Another repost from a few months ago as I recover from jet lag…
It was 2:30AM my eyes were so dry from lack of sleep that my eyelids seemed glued to my eyeballs.
The pager had convulsed again. I had it on vibrate attached to my scrubs so it would not wake my husband. I pulled it up to my face and the green light display flashed the ER’s number. Damn. Not again. Please don’t be an admit. Please don’t be an admit.
Somehow I knew it would be, though. I had skipped church on Sunday and my lucky socks were dirty. I was doomed.
I dialed the number and waited for a couple of minutes while the nurse tracked down the ER doctor.
“Yeeeaaaahhhh….I’ve got Rose here (not her real name, of course). She says she has a headache. She wants to start treatment again for the crypto.”
“You can’t be serious.”
“Deadly serious. She says she won’t leave. I tried for two hours. Sorry.”
The policy was that in your third year of residency, if you were on call for this hospital (we covered two) you could take call from home. If you had to admit someone, you had to physically go up there and see the patient, dictating the history and physical within the hour.
I screamed at God in the car on the way there. I railed against him. The fatigue was really getting to me. Why do you torture me? Was it skipping church?
I had never met this person before but she was well known. She had AIDS and cryptococcal meningitis. She would start treatment, take it for a few weeks, then fall off the wagon and disappear.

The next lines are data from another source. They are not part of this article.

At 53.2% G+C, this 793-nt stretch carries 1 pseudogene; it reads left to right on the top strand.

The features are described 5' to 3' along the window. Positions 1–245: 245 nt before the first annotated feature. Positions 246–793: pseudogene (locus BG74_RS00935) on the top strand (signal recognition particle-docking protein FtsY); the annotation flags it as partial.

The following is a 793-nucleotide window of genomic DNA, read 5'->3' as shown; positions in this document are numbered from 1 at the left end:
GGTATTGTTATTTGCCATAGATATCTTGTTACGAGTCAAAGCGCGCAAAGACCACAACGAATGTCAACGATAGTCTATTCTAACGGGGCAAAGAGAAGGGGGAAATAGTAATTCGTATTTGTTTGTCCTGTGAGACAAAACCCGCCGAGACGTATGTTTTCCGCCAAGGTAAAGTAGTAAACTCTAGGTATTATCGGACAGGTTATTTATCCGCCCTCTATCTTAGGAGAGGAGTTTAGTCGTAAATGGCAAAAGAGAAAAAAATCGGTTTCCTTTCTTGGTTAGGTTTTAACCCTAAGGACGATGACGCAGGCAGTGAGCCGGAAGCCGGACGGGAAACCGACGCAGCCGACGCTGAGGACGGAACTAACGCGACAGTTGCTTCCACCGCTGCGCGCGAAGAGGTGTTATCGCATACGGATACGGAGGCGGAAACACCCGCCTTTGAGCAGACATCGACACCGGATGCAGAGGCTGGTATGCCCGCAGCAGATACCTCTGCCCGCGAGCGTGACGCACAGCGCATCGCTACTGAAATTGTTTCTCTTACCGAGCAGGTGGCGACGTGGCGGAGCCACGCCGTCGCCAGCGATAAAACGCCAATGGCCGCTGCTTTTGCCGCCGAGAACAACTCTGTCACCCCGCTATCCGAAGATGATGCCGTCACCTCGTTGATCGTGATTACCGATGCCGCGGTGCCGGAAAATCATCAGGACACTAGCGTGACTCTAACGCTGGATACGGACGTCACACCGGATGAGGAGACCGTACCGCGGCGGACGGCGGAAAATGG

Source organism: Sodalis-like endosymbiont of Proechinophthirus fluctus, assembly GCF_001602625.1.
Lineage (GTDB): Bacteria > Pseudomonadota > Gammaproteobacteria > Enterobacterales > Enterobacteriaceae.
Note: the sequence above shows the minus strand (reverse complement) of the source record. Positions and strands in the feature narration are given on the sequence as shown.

When I entered her curtained cubical at the ER, she was staring blankly at the ceiling, emotionless. I had resolved to go in there with guns blazing and beat her down for playing these games. Some residents just admitted people like this and crawled back into their beds. I liked to make a big deal out of it. I’ll teach you for getting me up. I have a full day of clinic tomorrow. You will suffer as I suffer.
“Why are you here?” I asked matter of factly. “You don’t really want treatment do you?”
She started crying. Damn. I always made people cry. But it also told me there was something else going on. I softened.
“What do you need?”
“My family found out I have HIV. I can’t live with them anymore.”
“You need a place to stay?”
She nodded. “I need a good nights sleep.” She was silent for a minute. “And some food.” She hazarded a grin.
All this time she was struggling to survive in a way none of us could comprehend. She did not want treatment. She wanted to know that she mattered to someone. When she just got too desperate, she knew her medical condition could get her an extended stay in our hotel for “treatment” of her cryptococcal meningitis while she sorted things out. So she did exactly what I or anyone else would have done.
We had a long chat. I hugged her. I admitted her overnight so we could get a social worker involved. We made plans to get her a place to stay. She also did not have a primary care doctor she could trust so I agreed to take her into my patient panel. Why do you always do this? You will probably regret it.
In the next few weeks, she continued to refuse treatment. She was not depressed, she insisted. She just did not see any point in going on like this. She agreed to hospice and eventually died. Peacefully. In a bed. With food. And she was not alone.
So in the car that night on the way to the ER, I had felt a voice inside say I want you to learn something. And I pushed that thought out of my head as I continued to let my anger and frustration boil over. But I did need that reminder of what a privilege it is to be in this profession, to have the opportunity to provide peace and comfort, even if it does not involve medicine.
I am not special. I am not a perfect person. I still struggle with some of my difficult patients, finding the capacity to care to the degree that I should. In the end, we are all human. We all have value. Some day that could be me. Or you. It could be a different disease, different circumstances, but I hope that there will be someone there to listen or to hold my hand. In the end.